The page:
Yeah, you can rationalize anything, but I'm grateful I can ride my bike to work almost every day. And these days when I can't (there is a demonstrated and strong correlation between icy roads and broken bones in cyclists) make me even more grateful. Ice, ice, go away!

Monday, January 14, 2008

Lesser? Necessary? evil

Monday, 14 January

Well, in spite of what Argentius implies about how hateful trainers are, sometimes they are the better option. I was hoping for an hour's spin after work today, but the prospect of riding when it was 38 degrees, raining, windy, and dark was somehow less appealing than sitting on my trainer. It was the right call too, because as my commute took me over the second-highest hill in Seattle outside of West Seattle, it started to snow. And it hasn't stopped. So grinding away on the trainer in zone 2 while I kept up with Harry Potter trying to retake Hogwarts was much closer to the pleasant end of the spectrum than Argentius might have thought possible. True, you can't really do intervals and read at the same time, but my after-work spin takes me out the Burke Gilman Trail, and I discovered last week that those bumps are treacherous in the dark if you're out of the saddle and don't see them coming. Sort of like Dementors. And whatever you think of J.K. Rowling, her prose is lots better distraction on the bike than some race video.

Wednesday, January 09, 2008

Gentlemen for 24 seconds

Wednesday, 9 January

It was a full contingent of 8 riders in the 7:00 heat at CycleU tonight: 6 men, another woman, and me. Once again the CompuTrainer HR monitor said I don't even have a pulse, and the monitor I brought from home only picked up the bird-like heart rates from Brian and Christine on either side of me. I know full well my HR doesn't get up to 137 when I'm just doodling along producing 85 watts. So that left me with only 2 things to watch for entertainment during the whole TT: watts and speed. Oh, and last year's Tour of California, which was actually pretty good distraction.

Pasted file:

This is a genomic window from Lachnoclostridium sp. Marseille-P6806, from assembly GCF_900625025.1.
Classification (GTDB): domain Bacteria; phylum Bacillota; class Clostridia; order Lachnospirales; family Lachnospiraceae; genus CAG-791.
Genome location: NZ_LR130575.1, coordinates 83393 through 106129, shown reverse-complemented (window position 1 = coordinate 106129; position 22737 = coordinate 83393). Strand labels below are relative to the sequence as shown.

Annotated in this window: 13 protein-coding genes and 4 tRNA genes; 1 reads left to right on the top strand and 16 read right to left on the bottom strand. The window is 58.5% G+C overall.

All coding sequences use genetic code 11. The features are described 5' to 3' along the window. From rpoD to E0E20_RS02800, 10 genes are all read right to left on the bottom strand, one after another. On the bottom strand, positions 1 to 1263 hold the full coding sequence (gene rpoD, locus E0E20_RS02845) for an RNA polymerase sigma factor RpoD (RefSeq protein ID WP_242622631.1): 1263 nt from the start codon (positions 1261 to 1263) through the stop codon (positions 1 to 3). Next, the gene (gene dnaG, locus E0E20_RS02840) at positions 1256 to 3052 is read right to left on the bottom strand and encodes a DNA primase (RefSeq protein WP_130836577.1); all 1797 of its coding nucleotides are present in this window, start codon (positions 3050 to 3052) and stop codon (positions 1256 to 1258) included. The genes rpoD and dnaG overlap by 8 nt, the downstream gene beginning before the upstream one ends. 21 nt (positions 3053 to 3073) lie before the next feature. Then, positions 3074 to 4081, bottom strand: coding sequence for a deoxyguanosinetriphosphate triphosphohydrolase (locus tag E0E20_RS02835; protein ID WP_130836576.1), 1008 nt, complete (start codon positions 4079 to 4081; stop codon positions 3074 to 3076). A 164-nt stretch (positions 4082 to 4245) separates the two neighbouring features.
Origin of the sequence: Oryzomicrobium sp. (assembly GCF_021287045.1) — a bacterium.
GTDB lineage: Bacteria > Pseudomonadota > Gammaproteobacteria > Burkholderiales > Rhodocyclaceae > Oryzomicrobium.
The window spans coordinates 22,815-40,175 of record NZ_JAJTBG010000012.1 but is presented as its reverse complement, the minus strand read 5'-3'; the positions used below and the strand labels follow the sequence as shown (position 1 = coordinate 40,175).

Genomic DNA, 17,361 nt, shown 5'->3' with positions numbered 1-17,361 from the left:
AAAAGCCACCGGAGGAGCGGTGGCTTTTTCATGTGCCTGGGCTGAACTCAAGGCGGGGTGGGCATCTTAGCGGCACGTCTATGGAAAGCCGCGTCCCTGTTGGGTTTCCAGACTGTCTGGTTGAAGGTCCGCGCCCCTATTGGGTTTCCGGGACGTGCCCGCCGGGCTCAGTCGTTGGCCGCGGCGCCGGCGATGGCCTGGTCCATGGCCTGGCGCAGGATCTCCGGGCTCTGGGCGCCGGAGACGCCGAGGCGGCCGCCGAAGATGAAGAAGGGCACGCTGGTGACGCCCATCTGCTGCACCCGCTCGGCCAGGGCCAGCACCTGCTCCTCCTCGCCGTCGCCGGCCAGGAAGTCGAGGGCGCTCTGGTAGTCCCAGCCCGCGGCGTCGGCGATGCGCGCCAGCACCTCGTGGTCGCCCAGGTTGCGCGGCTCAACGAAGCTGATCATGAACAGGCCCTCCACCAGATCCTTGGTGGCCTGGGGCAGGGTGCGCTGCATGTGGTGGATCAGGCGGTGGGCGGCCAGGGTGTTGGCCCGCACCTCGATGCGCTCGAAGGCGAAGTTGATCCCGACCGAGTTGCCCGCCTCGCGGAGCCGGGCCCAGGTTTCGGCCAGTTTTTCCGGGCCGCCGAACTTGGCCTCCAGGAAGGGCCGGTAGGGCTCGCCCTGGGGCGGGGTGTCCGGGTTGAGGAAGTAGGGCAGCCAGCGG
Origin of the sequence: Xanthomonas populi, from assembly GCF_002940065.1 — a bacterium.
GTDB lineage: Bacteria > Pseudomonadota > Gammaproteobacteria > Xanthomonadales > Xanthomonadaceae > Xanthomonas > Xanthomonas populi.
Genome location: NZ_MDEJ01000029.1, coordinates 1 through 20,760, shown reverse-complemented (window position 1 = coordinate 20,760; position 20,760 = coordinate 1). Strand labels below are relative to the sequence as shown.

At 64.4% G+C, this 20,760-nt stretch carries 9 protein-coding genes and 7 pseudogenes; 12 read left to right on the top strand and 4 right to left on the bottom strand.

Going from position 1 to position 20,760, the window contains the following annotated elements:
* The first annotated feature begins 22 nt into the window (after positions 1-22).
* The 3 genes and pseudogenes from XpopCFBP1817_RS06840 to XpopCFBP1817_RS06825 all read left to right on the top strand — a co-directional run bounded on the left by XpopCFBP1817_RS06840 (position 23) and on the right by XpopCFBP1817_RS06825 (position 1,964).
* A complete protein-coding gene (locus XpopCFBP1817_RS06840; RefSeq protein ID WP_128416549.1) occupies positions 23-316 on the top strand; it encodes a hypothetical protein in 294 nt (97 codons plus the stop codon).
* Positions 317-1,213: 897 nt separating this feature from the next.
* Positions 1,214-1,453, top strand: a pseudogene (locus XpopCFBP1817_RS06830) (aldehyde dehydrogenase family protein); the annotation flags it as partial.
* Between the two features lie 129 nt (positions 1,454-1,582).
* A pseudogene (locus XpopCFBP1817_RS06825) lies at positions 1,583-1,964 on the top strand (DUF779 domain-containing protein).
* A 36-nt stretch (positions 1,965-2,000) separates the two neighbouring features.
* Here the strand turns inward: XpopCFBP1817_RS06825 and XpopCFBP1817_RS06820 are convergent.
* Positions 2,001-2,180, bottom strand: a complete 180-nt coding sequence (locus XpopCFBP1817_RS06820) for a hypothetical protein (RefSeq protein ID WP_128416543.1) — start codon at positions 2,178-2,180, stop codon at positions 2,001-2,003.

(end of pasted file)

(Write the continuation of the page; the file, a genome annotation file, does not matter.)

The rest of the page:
Lang gave us warnings at 2 minutes, 30 seconds, and 5 seconds, and we were off. Brian suddenly announced that I was in first place. I thought he was joking and I was afraid to look up. But sure enough, 5 seconds in, there was a 1 in the box under my name. By 10 seconds, I figured something was wrong. I mean, had everyone else stopped pedaling? Whatever strengths I have on the bike, bursts of power off the starting blocks are not one I've ever been credited with. I began to think they were all just being gentlemen and letting me ride away (I was getting worried that maybe I was going a whole lot harder than I realized and would soon have my first ever total explosion on the bike), until 24 seconds showed on the clock and OAD caught me and gave a big victory shout. And never looked back. After that, it was just a matter of watching them catch me one by one. When Tony caught me, I found a little spurt of feistiness and passed him back, but that was short lived and he soon left me in the dirt too.